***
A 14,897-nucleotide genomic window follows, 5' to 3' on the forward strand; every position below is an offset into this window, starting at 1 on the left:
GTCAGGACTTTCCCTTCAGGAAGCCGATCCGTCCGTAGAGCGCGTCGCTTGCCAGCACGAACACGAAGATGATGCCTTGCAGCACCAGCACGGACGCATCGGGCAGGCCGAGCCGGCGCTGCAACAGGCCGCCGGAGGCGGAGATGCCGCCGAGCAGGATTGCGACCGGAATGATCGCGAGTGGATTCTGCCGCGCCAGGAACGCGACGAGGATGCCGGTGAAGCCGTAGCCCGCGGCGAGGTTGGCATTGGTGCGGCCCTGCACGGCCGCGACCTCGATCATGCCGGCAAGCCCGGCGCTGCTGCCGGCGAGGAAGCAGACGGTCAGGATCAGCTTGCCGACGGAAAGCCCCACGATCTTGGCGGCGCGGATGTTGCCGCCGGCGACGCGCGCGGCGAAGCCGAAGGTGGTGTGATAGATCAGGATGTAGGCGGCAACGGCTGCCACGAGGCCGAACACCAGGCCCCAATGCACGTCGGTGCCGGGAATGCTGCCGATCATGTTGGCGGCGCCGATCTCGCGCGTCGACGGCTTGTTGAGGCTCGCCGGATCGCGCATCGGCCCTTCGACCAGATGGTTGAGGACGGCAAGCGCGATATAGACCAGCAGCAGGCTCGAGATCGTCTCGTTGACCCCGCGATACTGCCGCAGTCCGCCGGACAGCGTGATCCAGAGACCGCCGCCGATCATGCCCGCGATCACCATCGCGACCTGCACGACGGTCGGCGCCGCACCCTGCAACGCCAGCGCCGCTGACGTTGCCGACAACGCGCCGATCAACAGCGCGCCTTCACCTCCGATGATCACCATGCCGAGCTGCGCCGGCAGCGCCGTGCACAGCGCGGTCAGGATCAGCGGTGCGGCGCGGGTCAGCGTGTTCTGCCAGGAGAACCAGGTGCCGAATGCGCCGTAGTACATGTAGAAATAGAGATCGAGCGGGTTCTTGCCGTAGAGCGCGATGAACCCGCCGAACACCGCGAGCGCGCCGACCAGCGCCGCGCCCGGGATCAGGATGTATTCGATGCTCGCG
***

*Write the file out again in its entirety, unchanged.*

A 14,897-nucleotide genomic window follows, 5' to 3' on the forward strand; every position below is an offset into this window, starting at 1 on the left:
GTCAGGACTTTCCCTTCAGGAAGCCGATCCGTCCGTAGAGCGCGTCGCTTGCCAGCACGAACACGAAGATGATGCCTTGCAGCACCAGCACGGACGCATCGGGCAGGCCGAGCCGGCGCTGCAACAGGCCGCCGGAGGCGGAGATGCCGCCGAGCAGGATTGCGACCGGAATGATCGCGAGTGGATTCTGCCGCGCCAGGAACGCGACGAGGATGCCGGTGAAGCCGTAGCCCGCGGCGAGGTTGGCATTGGTGCGGCCCTGCACGGCCGCGACCTCGATCATGCCGGCAAGCCCGGCGCTGCTGCCGGCGAGGAAGCAGACGGTCAGGATCAGCTTGCCGACGGAAAGCCCCACGATCTTGGCGGCGCGGATGTTGCCGCCGGCGACGCGCGCGGCGAAGCCGAAGGTGGTGTGATAGATCAGGATGTAGGCGGCAACGGCTGCCACGAGGCCGAACACCAGGCCCCAATGCACGTCGGTGCCGGGAATGCTGCCGATCATGTTGGCGGCGCCGATCTCGCGCGTCGACGGCTTGTTGAGGCTCGCCGGATCGCGCATCGGCCCTTCGACCAGATGGTTGAGGACGGCAAGCGCGATATAGACCAGCAGCAGGCTCGAGATCGTCTCGTTGACCCCGCGATACTGCCGCAGTCCGCCGGACAGCGTGATCCAGAGACCGCCGCCGATCATGCCCGCGATCACCATCGCGACCTGCACGACGGTCGGCGCCGCACCCTGCAACGCCAGCGCCGCTGACGTTGCCGACAACGCGCCGATCAACAGCGCGCCTTCACCTCCGATGATCACCATGCCGAGCTGCGCCGGCAGCGCCGTGCACAGCGCGGTCAGGATCAGCGGTGCGGCGCGGGTCAGCGTGTTCTGCCAGGAGAACCAGGTGCCGAATGCGCCGTAGTACATGTAGAAATAGAGATCGAGCGGGTTCTTGCCGTAGAGCGCGATGAACCCGCCGAACACCGCGAGCGCGCCGACCAGCGCCGCGCCCGGGATCAGGATGTATTCGATGCTCGCG